Stx2 damaged the neurovascular unit of the hippocampal area CA1, producing interstitial edema and a decrease in the profile of endothelial-glycocalyx expression that correlated with the disruption of the BBB. Additionally, Stx2 produced astrocytic and microglial cell reactivity and lipid peroxidation. Neurons and oligodendrocytic myelin sheath were found maximally damaged at day 2 and day 4 respectively following Stx2 administration. Co-administration of LPS enhanced the deleterious effect of Stx2 in the hippocampal area CA1. Then, LPS should be taken in consideration in HUS-derived encephalopathy models. The detrimental effects of these toxins were reversed at day 20. The present work could significantly shed light in the understanding of cell mechanisms that lead to hippocampal damage following sub-lethal administration of Stx2 and LPS. This knowledge could impact in the search for alternative treatments in the hippocampus of patients intoxicated with STEC strains.
Central Nervous System
Enterohemorrhagic Escherichia coli
Glial Fibrillary Acidic Protein
Hemolytic Uremic Syndrome
Ionized Calcium-Binding Adapter Molecule 1
Integral Optical Density
Myelin Basic Protein
Neuronal Nuclear Antigen
Shiga toxin-producing Escherichia coli
Shiga toxin 2
Thiobarbituric Acid Reactive Substances
Lengeling A, Mahajan A, Gally DL. Bacteriophages as pathogens and immune modulators? MBio. 2013;4(6):e00868–13.
Nathanson S, Kwon T, Elmaleh M, Charbit M, Launay EA, Harambat J, et al. Acute neurological involvement in diarrhea-associated hemolytic uremic syndrome. Clin J Am Soc Nephrol. 2010;5(7):1218–28.
Karpman D, Loos S, Tati R, Arvidsson I. Haemolytic uraemic syndrome. J Intern Med. 2017;281(2):123–48.
Louise CB, Obrig TG. Shiga toxin-associated hemolytic uremic syndrome: combined cytotoxic effects of Shiga toxin and lipopolysaccharide (endotoxin) on human vascular endothelial cells in vitro. Infect Immun. 1992;60(4):1536–43.
Pinto A, Cangelosi A, Geoghegan PA, Goldstein J. Dexamethasone prevents motor deficits and neurovascular damage produced by Shiga toxin 2 and lipopolysaccharide in the mouse striatum. Neuroscience. 2017;344:25–38.
Rivas M, Chinen I, Miliwebsky E, Masana M. Risk Factors for Shiga Toxin-Producing Escherichia coli-Associated Human Diseases. Microbiol Spectr. 2014;2:5.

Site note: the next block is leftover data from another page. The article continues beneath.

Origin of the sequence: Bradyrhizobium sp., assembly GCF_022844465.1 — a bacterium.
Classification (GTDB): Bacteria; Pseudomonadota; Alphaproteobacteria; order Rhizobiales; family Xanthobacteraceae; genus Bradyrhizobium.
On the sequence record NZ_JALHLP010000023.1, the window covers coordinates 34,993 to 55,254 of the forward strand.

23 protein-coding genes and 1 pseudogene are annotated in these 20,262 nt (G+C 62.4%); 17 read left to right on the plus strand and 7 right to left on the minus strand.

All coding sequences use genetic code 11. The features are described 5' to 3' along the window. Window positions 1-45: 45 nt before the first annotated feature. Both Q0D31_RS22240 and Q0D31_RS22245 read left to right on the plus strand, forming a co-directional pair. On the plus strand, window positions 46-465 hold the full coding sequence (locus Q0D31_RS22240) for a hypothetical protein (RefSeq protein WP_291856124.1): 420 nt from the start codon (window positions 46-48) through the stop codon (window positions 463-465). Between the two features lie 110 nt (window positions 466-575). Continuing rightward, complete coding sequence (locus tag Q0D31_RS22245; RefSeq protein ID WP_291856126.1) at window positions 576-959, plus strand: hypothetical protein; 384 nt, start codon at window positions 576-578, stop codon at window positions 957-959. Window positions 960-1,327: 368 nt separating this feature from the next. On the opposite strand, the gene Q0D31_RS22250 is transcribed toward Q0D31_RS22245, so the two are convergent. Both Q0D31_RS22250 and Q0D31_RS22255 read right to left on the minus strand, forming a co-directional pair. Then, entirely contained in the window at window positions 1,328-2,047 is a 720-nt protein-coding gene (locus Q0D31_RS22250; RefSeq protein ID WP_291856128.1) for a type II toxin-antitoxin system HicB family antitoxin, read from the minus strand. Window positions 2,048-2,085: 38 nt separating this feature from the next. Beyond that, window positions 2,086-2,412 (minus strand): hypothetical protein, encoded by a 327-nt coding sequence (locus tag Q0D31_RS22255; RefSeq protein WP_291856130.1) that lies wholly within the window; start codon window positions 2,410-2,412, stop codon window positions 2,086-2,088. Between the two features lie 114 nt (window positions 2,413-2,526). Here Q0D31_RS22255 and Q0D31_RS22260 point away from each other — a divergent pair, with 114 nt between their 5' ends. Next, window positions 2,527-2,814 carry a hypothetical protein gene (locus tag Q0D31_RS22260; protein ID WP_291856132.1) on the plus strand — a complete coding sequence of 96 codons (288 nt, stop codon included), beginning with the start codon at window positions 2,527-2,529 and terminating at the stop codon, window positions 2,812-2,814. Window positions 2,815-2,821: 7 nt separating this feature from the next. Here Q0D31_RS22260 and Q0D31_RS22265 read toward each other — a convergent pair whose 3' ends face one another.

Obata F. Influence of Escherichia coli Shiga toxin on the mammalian central nervous system. Adv Appl Microbiol. 2010;71:1–19.
Magnus T, Rother J, Simova O, Meier-Cillien M, Repenthin J, Moller F, et al. The neurological syndrome in adults during the 2011 northern German E. Coli serotype O104:H4 outbreak. Brain. 2012 Jun;135(Pt 6):1850–9.
Schuppner R, Maehlmann J, Dirks M, Worthmann H, Tryc AB, Sandorski K, et al. Neurological sequelae in adults after E coli O104: H4 infection-induced hemolytic-uremic syndrome. Medicine (Baltimore). 2016;95(6):e2337.
Garg AX, Suri RS, Barrowman N, Rehman F, Matsell D, Rosas-Arellano MP, et al. Long-term renal prognosis of diarrhea-associated hemolytic uremic syndrome: a systematic review, meta-analysis, and meta-regression. JAMA. 2003;290(10):1360–70.
Phelps EA. Human emotion and memory: interactions of the amygdala and hippocampal complex. Curr Opin Neurobiol. 2004;14(2):198–202.
Tsien JZ, Huerta PT, Tonegawa S. The essential role of hippocampal CA1 NMDA receptor-dependent synaptic plasticity in spatial memory. Cell. 1996;87(7):1327–38.
Weissenborn K, Donnerstag F, Kielstein JT, Heeren M, Worthmann H, Hecker H, et al. Neurologic manifestations of E coli infection-induced hemolytic-uremic syndrome in adults. Neurology. 2012;79(14):1466–73.
Tironi-Farinati C, Loidl CF, Boccoli J, Parma Y, Fernandez-Miyakawa ME, Goldstein J. Intracerebroventricular Shiga toxin 2 increases the expression of its receptor globotriaosylceramide and causes dendritic abnormalities. J Neuroimmunol. 2010;222(1–2):48–61.
Actis-Goretta L, Mackenzie GG, Oteiza PI, Fraga CG. Comparative study on the antioxidant capacity of wines and other plant-derived beverages. Ann N Y Acad Sci. 2002;957:279–83.
Tironi-Farinati C, Geoghegan PA, Cangelosi A, Pinto A, Loidl CF, Goldstein J. A translational murine model of sub-lethal intoxication with Shiga toxin 2 reveals novel ultrastructural findings in the brain striatum. PLoS One. 2013;8(1):e55812.
Pinto A, Jacobsen M, Geoghegan PA, Cangelosi A, Cejudo ML, Tironi-Farinati C, et al. Dexamethasone rescues neurovascular unit integrity from cell damage caused by systemic administration of Shiga toxin 2 and lipopolysaccharide in mice motor cortex. PLoS One. 2013;8(7):e70020.
Testylier G, Lahrech H, Montigon O, Foquin A, Delacour C, Bernabe D, et al. Cerebral edema induced in mice by a convulsive dose of soman. Evaluation through diffusion-weighted magnetic resonance imaging and histology. Toxicol Appl Pharmacol. 2007;220(2):125–37.
Eng LF. Glial fibrillary acidic protein (GFAP): the major protein of glial intermediate filaments in differentiated astrocytes. J Neuroimmunol. 1985 Jun;8(4–6):203–14.
Mazzetti S, Frigerio S, Gelati M, Salmaggi A, Vitellaro-Zuccarello L. Lycopersicon esculentum lectin: an effective and versatile endothelial marker of normal and tumoral blood vessels in the central nervous system. Eur J Histochem. 2004;48(4):423–8.
Gusel'nikova VV, Korzhevskiy DE. NeuN as a neuronal nuclear antigen and neuron differentiation marker. Acta Nat. 2015;7(2):42–7.
Dent MA, Segura-Anaya E, Alva-Medina J, Aranda-Anzaldo A. NeuN/Fox-3 is an intrinsic component of the neuronal nuclear matrix. FEBS Lett. 2010;584(13):2767–71.